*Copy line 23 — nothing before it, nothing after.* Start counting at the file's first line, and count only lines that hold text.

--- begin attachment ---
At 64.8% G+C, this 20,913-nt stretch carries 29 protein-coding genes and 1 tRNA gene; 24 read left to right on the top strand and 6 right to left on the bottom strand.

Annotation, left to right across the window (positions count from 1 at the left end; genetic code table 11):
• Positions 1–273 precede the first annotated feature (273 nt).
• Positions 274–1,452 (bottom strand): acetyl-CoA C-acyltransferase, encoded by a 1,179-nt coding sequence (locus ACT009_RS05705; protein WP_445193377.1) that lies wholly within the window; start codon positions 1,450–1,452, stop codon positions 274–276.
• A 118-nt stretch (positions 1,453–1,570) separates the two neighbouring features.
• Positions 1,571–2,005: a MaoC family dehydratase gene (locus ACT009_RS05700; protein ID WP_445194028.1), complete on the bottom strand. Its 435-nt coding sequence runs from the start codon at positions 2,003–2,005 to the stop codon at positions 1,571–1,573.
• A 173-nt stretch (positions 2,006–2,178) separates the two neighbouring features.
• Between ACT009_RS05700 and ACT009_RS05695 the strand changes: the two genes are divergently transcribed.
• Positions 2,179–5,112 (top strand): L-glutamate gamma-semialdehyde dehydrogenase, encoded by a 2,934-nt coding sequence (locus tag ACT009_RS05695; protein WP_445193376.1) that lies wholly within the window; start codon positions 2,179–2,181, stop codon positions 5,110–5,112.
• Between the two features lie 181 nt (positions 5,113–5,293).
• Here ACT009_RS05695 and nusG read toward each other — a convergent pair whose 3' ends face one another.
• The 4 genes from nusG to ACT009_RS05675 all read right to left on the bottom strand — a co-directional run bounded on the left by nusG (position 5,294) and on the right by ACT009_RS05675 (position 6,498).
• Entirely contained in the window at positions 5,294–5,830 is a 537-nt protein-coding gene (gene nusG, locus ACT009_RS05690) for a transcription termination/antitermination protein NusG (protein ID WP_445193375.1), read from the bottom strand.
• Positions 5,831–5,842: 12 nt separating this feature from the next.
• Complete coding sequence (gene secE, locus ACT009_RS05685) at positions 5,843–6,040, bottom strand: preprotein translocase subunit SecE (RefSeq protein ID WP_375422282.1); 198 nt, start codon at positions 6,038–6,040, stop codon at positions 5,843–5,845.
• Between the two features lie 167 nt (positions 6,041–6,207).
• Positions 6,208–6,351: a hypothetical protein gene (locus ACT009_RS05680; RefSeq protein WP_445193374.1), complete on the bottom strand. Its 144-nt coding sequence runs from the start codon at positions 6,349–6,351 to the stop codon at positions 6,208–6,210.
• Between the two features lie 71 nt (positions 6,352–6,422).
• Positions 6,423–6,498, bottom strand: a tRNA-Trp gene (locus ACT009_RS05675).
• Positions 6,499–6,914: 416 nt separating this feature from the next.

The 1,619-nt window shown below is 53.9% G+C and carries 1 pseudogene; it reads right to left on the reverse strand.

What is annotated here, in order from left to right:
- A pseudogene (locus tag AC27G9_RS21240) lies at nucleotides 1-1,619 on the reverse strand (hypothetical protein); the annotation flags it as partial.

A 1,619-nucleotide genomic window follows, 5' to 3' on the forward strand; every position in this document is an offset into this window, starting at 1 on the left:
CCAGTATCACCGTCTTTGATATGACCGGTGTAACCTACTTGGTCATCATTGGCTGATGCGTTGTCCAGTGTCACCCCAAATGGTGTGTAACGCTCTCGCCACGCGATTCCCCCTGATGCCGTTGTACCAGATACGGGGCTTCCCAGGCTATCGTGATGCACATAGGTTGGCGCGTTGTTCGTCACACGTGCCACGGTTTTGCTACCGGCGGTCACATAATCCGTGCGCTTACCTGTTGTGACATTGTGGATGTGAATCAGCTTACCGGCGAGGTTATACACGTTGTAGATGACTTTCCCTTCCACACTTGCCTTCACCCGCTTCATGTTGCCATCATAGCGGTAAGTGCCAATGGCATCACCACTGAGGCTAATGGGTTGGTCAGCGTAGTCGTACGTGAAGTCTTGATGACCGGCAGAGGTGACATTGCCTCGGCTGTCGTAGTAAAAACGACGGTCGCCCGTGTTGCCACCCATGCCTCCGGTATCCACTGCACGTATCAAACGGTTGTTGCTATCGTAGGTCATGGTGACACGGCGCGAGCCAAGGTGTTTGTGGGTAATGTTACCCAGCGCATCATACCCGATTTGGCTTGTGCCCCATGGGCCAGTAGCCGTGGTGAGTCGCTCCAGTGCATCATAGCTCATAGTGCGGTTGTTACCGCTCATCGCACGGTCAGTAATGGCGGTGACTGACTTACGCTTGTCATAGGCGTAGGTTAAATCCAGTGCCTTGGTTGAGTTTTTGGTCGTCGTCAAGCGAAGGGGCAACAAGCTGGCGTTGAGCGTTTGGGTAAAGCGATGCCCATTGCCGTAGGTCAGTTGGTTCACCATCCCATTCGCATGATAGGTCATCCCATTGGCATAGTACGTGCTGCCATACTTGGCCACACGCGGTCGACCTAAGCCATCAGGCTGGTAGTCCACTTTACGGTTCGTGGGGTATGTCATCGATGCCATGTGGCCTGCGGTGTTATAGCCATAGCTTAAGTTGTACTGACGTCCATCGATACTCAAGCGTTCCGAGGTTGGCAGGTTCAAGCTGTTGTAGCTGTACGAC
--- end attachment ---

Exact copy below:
- A pseudogene (locus tag AC27G9_RS21240) lies at nucleotides 1-1,619 on the reverse strand (hypothetical protein); the annotation flags it as partial.